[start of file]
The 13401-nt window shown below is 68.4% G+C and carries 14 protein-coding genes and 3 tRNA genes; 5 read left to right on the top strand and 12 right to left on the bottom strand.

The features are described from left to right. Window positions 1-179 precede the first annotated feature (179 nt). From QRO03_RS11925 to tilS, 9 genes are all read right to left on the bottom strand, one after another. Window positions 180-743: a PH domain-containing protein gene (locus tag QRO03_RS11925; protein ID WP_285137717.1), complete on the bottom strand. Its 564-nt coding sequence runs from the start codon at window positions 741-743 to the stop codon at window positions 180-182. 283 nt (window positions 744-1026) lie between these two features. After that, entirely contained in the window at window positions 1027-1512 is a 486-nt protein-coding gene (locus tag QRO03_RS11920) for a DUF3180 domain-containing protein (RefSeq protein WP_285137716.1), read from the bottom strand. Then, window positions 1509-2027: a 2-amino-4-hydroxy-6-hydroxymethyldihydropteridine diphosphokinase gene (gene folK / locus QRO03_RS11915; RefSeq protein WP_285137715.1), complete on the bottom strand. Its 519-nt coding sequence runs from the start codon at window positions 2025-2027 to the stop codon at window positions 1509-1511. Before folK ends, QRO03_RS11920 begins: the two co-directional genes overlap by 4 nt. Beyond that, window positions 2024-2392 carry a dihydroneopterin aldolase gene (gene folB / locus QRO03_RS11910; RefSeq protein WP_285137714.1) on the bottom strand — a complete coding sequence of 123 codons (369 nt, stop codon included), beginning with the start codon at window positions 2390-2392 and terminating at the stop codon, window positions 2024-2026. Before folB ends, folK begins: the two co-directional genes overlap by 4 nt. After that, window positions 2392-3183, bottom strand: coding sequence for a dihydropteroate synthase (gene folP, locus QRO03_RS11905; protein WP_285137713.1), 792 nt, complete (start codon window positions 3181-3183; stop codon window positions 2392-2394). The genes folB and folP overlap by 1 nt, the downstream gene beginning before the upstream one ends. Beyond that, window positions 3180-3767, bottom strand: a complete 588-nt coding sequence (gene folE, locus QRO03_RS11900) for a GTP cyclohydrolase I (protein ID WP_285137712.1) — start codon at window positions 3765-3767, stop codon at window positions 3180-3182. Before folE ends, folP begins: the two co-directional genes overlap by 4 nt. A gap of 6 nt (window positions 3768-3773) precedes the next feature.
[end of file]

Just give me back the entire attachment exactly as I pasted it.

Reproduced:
The 13401-nt window shown below is 68.4% G+C and carries 14 protein-coding genes and 3 tRNA genes; 5 read left to right on the top strand and 12 right to left on the bottom strand.

The features are described from left to right. Window positions 1-179 precede the first annotated feature (179 nt). From QRO03_RS11925 to tilS, 9 genes are all read right to left on the bottom strand, one after another. Window positions 180-743: a PH domain-containing protein gene (locus tag QRO03_RS11925; protein ID WP_285137717.1), complete on the bottom strand. Its 564-nt coding sequence runs from the start codon at window positions 741-743 to the stop codon at window positions 180-182. 283 nt (window positions 744-1026) lie between these two features. After that, entirely contained in the window at window positions 1027-1512 is a 486-nt protein-coding gene (locus tag QRO03_RS11920) for a DUF3180 domain-containing protein (RefSeq protein WP_285137716.1), read from the bottom strand. Then, window positions 1509-2027: a 2-amino-4-hydroxy-6-hydroxymethyldihydropteridine diphosphokinase gene (gene folK / locus QRO03_RS11915; RefSeq protein WP_285137715.1), complete on the bottom strand. Its 519-nt coding sequence runs from the start codon at window positions 2025-2027 to the stop codon at window positions 1509-1511. Before folK ends, QRO03_RS11920 begins: the two co-directional genes overlap by 4 nt. Beyond that, window positions 2024-2392 carry a dihydroneopterin aldolase gene (gene folB / locus QRO03_RS11910; RefSeq protein WP_285137714.1) on the bottom strand — a complete coding sequence of 123 codons (369 nt, stop codon included), beginning with the start codon at window positions 2390-2392 and terminating at the stop codon, window positions 2024-2026. Before folB ends, folK begins: the two co-directional genes overlap by 4 nt. After that, window positions 2392-3183, bottom strand: coding sequence for a dihydropteroate synthase (gene folP, locus QRO03_RS11905; protein WP_285137713.1), 792 nt, complete (start codon window positions 3181-3183; stop codon window positions 2392-2394). The genes folB and folP overlap by 1 nt, the downstream gene beginning before the upstream one ends. Beyond that, window positions 3180-3767, bottom strand: a complete 588-nt coding sequence (gene folE, locus QRO03_RS11900) for a GTP cyclohydrolase I (protein ID WP_285137712.1) — start codon at window positions 3765-3767, stop codon at window positions 3180-3182. Before folE ends, folP begins: the two co-directional genes overlap by 4 nt. A gap of 6 nt (window positions 3768-3773) precedes the next feature.